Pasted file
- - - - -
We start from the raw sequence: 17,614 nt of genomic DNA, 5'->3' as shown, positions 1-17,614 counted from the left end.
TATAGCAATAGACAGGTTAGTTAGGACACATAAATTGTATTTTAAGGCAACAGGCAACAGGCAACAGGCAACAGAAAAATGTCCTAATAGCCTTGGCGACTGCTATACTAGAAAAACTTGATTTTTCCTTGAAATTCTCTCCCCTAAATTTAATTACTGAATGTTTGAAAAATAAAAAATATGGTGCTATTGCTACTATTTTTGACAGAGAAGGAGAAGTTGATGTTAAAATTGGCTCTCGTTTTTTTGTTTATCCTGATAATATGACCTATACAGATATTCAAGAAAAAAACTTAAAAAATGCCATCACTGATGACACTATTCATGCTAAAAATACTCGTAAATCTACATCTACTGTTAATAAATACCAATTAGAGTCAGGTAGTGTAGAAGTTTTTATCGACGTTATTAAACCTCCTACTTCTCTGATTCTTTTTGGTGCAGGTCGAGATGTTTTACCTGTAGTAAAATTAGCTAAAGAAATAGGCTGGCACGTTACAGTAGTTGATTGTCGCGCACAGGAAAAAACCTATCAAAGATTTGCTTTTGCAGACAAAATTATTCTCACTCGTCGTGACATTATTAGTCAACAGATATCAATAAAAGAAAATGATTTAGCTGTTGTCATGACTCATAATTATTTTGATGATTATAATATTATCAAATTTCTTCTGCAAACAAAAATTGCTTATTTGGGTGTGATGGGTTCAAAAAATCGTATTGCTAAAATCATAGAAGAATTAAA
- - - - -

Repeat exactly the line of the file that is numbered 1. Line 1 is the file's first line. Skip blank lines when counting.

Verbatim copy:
We start from the raw sequence: 17,614 nt of genomic DNA, 5'->3' as shown, positions 1-17,614 counted from the left end.